US-based biopharmaceutical firm Dimension Therapeutics has started dosing patients in a Phase I/II clinical trial of DTX301 to treat ornithine transcarbamylase (OTC) deficiency.
DTX301 is an adeno-associated virus (AAV) gene therapy being developed to deliver stable expression and activity of OTC with a single intravenous (IV) infusion to prevent or minimise the incidence of OTC deficiency-associated complications.
The company secured orphan drug designation for DTX301 in the US in January last year, as well as in Europe during March last year.
The global, multi-centre, open-label, dose-finding Phase I/II trial will evaluate safety of single ascending DTX301 doses in adults with late-onset OTC deficiency.
Patient enrolment for the trial is being carried out at 12 centres in the US, the UK, Spain and Canada.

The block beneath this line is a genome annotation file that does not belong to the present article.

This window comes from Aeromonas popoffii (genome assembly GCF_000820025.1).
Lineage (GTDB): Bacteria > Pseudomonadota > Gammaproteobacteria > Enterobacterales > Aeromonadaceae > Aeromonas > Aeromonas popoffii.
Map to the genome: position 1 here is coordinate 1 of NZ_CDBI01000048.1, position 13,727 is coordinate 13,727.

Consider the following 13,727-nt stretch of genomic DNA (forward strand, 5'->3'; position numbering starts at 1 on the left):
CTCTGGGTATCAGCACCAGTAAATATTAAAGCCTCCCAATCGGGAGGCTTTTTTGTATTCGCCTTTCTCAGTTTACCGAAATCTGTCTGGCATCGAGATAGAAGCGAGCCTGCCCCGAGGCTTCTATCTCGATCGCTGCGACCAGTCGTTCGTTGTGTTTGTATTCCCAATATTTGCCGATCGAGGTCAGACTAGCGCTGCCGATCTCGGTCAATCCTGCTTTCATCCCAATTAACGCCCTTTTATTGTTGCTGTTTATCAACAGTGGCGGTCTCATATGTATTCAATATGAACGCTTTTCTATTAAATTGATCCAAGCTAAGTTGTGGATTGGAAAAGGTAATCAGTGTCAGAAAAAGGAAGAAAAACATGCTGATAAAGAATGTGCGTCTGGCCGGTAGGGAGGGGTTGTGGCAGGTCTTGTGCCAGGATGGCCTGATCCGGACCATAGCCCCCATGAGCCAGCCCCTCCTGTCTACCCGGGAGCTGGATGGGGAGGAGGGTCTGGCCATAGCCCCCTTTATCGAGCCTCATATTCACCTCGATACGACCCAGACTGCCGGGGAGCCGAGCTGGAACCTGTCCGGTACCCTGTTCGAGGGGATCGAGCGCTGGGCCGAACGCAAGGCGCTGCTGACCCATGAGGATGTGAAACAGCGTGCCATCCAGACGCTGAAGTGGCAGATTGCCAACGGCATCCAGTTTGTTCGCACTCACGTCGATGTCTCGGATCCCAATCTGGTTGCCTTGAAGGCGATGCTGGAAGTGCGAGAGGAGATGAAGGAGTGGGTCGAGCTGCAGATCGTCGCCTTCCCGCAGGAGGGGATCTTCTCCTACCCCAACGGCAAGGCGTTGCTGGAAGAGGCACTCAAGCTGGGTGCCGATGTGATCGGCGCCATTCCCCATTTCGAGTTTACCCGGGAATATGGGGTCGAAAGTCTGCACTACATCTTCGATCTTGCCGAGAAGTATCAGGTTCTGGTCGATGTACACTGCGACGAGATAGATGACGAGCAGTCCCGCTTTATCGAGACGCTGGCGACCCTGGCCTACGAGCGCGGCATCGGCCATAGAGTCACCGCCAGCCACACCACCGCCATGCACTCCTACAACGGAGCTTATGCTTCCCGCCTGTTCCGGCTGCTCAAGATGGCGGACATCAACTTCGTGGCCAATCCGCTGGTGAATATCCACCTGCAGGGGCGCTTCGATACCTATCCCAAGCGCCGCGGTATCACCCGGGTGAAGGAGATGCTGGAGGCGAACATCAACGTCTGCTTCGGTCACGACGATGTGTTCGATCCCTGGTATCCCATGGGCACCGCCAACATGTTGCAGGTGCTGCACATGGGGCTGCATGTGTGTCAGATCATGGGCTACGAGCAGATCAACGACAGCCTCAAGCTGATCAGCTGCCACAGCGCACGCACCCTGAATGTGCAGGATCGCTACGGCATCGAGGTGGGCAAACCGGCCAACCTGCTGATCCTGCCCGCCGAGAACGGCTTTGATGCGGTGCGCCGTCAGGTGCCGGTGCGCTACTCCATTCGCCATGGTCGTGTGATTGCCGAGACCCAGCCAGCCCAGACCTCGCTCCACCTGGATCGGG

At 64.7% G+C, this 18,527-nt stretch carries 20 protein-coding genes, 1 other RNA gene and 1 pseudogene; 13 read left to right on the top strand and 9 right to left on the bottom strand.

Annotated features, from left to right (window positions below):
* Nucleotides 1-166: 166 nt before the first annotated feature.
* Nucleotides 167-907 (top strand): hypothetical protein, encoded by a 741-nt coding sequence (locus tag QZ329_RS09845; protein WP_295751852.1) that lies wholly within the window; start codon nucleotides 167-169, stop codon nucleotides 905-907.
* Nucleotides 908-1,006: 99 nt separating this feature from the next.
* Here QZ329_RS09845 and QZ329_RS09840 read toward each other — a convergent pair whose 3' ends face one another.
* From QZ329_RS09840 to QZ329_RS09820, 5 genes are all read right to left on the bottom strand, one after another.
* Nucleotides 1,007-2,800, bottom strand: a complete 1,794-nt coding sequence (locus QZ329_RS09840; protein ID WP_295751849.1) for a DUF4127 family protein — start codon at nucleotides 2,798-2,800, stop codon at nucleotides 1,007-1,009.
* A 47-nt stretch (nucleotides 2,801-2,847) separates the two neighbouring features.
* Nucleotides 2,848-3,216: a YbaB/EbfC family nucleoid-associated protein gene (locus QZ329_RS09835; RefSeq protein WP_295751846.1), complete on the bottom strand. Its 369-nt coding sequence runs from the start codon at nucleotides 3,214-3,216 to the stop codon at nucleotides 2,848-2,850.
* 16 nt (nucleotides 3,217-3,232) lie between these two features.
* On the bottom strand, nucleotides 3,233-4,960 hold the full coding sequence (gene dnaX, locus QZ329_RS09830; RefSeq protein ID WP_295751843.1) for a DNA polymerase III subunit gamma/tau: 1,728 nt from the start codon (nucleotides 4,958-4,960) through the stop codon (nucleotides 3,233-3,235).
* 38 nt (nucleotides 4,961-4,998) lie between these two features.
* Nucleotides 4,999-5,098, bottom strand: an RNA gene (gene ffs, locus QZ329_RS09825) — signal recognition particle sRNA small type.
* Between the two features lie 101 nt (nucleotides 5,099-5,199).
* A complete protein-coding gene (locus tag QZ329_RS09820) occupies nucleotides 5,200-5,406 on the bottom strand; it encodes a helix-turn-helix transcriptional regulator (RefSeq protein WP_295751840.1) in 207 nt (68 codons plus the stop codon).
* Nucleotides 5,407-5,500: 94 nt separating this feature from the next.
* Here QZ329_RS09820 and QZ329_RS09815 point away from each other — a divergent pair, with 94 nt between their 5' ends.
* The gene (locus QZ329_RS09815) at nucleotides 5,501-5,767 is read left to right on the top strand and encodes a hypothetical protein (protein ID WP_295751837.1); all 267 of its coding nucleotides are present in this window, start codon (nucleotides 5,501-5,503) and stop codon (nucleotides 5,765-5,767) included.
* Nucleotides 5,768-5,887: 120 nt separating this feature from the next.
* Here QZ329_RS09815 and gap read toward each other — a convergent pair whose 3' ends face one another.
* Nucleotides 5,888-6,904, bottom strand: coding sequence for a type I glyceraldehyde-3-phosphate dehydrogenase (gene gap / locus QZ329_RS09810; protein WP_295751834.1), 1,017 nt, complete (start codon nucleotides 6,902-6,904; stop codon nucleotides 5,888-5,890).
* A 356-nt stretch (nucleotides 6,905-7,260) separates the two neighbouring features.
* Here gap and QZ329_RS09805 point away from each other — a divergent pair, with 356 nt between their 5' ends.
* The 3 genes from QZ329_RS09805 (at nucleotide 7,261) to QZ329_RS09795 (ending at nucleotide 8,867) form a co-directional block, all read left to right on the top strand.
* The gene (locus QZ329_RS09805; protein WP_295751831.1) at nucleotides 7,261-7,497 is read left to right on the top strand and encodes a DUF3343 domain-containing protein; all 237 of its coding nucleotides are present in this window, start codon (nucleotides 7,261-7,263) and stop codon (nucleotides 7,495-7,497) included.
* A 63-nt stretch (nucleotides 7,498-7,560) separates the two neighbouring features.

Dimension Therapeutics CEO Annalisa Jenkins said: “OTC deficiency is an inherited metabolic disease (IMD), for which approved therapies are unable to eliminate the risk of metabolic crises from elevated ammonia.
“We believe that DTX301, based on our differentiated AAV8 platform in IMD, holds great promise for addressing the unmet need among patients, and we look forward to the continued advancement of the trial.”
The Phase I/II trial will monitor measures for OTC deficiency disease status and hepatocyte (liver) ureagenesis capacity such as ammonia levels and 13C-acetate to determine DTX301’s therapeutic response.
As per the current trial progress, it is estimated that the initial clinical results will be available later this year.
During preclinical studies, DTX301 is reported to have demonstrated potential for favourable tolerability and efficacy profile for the treatment of OTC deficiency.